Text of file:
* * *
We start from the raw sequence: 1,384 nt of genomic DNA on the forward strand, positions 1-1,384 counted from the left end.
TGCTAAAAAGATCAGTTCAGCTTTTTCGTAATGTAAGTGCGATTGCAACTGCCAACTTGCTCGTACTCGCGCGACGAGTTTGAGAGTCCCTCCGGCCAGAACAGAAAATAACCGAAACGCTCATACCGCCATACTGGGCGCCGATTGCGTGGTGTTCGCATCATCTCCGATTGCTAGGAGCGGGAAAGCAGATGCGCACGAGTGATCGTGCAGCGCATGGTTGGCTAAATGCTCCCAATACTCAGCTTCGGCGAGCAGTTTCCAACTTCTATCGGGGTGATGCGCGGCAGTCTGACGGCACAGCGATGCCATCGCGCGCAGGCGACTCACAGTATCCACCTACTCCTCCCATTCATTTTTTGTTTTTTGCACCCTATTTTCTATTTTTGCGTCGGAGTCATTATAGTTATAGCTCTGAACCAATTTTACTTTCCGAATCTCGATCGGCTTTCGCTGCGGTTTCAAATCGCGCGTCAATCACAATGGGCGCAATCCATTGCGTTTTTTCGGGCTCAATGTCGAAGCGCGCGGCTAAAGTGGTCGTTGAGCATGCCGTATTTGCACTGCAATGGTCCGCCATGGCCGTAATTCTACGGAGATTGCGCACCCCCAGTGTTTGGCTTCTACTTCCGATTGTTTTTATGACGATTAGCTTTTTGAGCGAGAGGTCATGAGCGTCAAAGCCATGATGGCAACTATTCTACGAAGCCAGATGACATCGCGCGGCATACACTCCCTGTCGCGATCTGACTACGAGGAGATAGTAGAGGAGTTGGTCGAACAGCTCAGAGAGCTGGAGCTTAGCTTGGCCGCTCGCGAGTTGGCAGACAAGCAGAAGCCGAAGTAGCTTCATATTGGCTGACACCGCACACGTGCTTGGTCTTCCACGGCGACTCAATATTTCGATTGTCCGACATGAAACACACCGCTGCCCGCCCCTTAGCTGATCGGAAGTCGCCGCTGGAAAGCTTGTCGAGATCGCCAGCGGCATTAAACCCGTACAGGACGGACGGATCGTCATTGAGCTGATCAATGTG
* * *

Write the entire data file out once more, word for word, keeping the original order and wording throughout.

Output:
We start from the raw sequence: 1,384 nt of genomic DNA on the forward strand, positions 1-1,384 counted from the left end.
TGCTAAAAAGATCAGTTCAGCTTTTTCGTAATGTAAGTGCGATTGCAACTGCCAACTTGCTCGTACTCGCGCGACGAGTTTGAGAGTCCCTCCGGCCAGAACAGAAAATAACCGAAACGCTCATACCGCCATACTGGGCGCCGATTGCGTGGTGTTCGCATCATCTCCGATTGCTAGGAGCGGGAAAGCAGATGCGCACGAGTGATCGTGCAGCGCATGGTTGGCTAAATGCTCCCAATACTCAGCTTCGGCGAGCAGTTTCCAACTTCTATCGGGGTGATGCGCGGCAGTCTGACGGCACAGCGATGCCATCGCGCGCAGGCGACTCACAGTATCCACCTACTCCTCCCATTCATTTTTTGTTTTTTGCACCCTATTTTCTATTTTTGCGTCGGAGTCATTATAGTTATAGCTCTGAACCAATTTTACTTTCCGAATCTCGATCGGCTTTCGCTGCGGTTTCAAATCGCGCGTCAATCACAATGGGCGCAATCCATTGCGTTTTTTCGGGCTCAATGTCGAAGCGCGCGGCTAAAGTGGTCGTTGAGCATGCCGTATTTGCACTGCAATGGTCCGCCATGGCCGTAATTCTACGGAGATTGCGCACCCCCAGTGTTTGGCTTCTACTTCCGATTGTTTTTATGACGATTAGCTTTTTGAGCGAGAGGTCATGAGCGTCAAAGCCATGATGGCAACTATTCTACGAAGCCAGATGACATCGCGCGGCATACACTCCCTGTCGCGATCTGACTACGAGGAGATAGTAGAGGAGTTGGTCGAACAGCTCAGAGAGCTGGAGCTTAGCTTGGCCGCTCGCGAGTTGGCAGACAAGCAGAAGCCGAAGTAGCTTCATATTGGCTGACACCGCACACGTGCTTGGTCTTCCACGGCGACTCAATATTTCGATTGTCCGACATGAAACACACCGCTGCCCGCCCCTTAGCTGATCGGAAGTCGCCGCTGGAAAGCTTGTCGAGATCGCCAGCGGCATTAAACCCGTACAGGACGGACGGATCGTCATTGAGCTGATCAATGTG